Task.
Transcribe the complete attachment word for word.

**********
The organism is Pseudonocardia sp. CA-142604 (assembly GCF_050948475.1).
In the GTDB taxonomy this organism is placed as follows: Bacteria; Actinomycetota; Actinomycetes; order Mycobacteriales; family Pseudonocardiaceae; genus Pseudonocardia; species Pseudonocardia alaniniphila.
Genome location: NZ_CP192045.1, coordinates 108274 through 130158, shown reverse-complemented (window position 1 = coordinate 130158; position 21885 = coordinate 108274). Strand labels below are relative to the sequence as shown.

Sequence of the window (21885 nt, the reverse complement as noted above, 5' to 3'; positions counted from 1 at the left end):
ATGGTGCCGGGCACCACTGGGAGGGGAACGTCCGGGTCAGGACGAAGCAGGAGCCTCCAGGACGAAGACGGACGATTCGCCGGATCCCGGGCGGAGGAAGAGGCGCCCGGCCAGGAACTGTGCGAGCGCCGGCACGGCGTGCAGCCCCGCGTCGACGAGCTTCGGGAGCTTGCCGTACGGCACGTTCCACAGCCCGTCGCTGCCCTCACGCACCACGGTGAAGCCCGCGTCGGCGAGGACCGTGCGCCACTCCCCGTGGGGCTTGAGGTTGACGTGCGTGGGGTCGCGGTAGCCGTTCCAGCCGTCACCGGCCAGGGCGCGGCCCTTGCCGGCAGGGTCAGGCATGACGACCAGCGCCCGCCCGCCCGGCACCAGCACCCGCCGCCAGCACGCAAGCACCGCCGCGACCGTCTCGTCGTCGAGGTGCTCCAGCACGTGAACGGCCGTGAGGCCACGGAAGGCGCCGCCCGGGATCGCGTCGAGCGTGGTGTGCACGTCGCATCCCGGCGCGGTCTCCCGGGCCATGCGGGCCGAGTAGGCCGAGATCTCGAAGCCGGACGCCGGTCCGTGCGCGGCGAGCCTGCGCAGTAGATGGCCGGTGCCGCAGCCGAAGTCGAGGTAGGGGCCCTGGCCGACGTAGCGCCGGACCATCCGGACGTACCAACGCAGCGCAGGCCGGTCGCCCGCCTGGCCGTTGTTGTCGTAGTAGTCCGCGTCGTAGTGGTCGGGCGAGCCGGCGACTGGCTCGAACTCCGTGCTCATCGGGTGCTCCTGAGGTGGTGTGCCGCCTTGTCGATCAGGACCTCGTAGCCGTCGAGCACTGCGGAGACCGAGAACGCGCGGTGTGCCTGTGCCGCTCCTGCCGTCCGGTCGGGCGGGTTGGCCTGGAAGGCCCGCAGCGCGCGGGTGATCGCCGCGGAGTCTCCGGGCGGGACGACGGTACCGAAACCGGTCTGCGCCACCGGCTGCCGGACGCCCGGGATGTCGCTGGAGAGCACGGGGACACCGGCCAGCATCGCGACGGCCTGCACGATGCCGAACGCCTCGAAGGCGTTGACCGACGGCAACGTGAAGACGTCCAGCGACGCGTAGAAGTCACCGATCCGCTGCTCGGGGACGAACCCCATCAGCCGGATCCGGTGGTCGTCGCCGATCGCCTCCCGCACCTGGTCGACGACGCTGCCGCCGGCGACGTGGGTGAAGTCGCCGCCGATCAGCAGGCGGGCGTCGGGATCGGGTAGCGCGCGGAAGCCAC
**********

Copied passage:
The organism is Pseudonocardia sp. CA-142604 (assembly GCF_050948475.1).
In the GTDB taxonomy this organism is placed as follows: Bacteria; Actinomycetota; Actinomycetes; order Mycobacteriales; family Pseudonocardiaceae; genus Pseudonocardia; species Pseudonocardia alaniniphila.
Genome location: NZ_CP192045.1, coordinates 108274 through 130158, shown reverse-complemented (window position 1 = coordinate 130158; position 21885 = coordinate 108274). Strand labels below are relative to the sequence as shown.

Sequence of the window (21885 nt, the reverse complement as noted above, 5' to 3'; positions counted from 1 at the left end):
ATGGTGCCGGGCACCACTGGGAGGGGAACGTCCGGGTCAGGACGAAGCAGGAGCCTCCAGGACGAAGACGGACGATTCGCCGGATCCCGGGCGGAGGAAGAGGCGCCCGGCCAGGAACTGTGCGAGCGCCGGCACGGCGTGCAGCCCCGCGTCGACGAGCTTCGGGAGCTTGCCGTACGGCACGTTCCACAGCCCGTCGCTGCCCTCACGCACCACGGTGAAGCCCGCGTCGGCGAGGACCGTGCGCCACTCCCCGTGGGGCTTGAGGTTGACGTGCGTGGGGTCGCGGTAGCCGTTCCAGCCGTCACCGGCCAGGGCGCGGCCCTTGCCGGCAGGGTCAGGCATGACGACCAGCGCCCGCCCGCCCGGCACCAGCACCCGCCGCCAGCACGCAAGCACCGCCGCGACCGTCTCGTCGTCGAGGTGCTCCAGCACGTGAACGGCCGTGAGGCCACGGAAGGCGCCGCCCGGGATCGCGTCGAGCGTGGTGTGCACGTCGCATCCCGGCGCGGTCTCCCGGGCCATGCGGGCCGAGTAGGCCGAGATCTCGAAGCCGGACGCCGGTCCGTGCGCGGCGAGCCTGCGCAGTAGATGGCCGGTGCCGCAGCCGAAGTCGAGGTAGGGGCCCTGGCCGACGTAGCGCCGGACCATCCGGACGTACCAACGCAGCGCAGGCCGGTCGCCCGCCTGGCCGTTGTTGTCGTAGTAGTCCGCGTCGTAGTGGTCGGGCGAGCCGGCGACTGGCTCGAACTCCGTGCTCATCGGGTGCTCCTGAGGTGGTGTGCCGCCTTGTCGATCAGGACCTCGTAGCCGTCGAGCACTGCGGAGACCGAGAACGCGCGGTGTGCCTGTGCCGCTCCTGCCGTCCGGTCGGGCGGGTTGGCCTGGAAGGCCCGCAGCGCGCGGGTGATCGCCGCGGAGTCTCCGGGCGGGACGACGGTACCGAAACCGGTCTGCGCCACCGGCTGCCGGACGCCCGGGATGTCGCTGGAGAGCACGGGGACACCGGCCAGCATCGCGACGGCCTGCACGATGCCGAACGCCTCGAAGGCGTTGACCGACGGCAACGTGAAGACGTCCAGCGACGCGTAGAAGTCACCGATCCGCTGCTCGGGGACGAACCCCATCAGCCGGATCCGGTGGTCGTCGCCGATCGCCTCCCGCACCTGGTCGACGACGCTGCCGCCGGCGACGTGGGTGAAGTCGCCGCCGATCAGCAGGCGGGCGTCGGGATCGGGTAGCGCGCGGAAGCCAC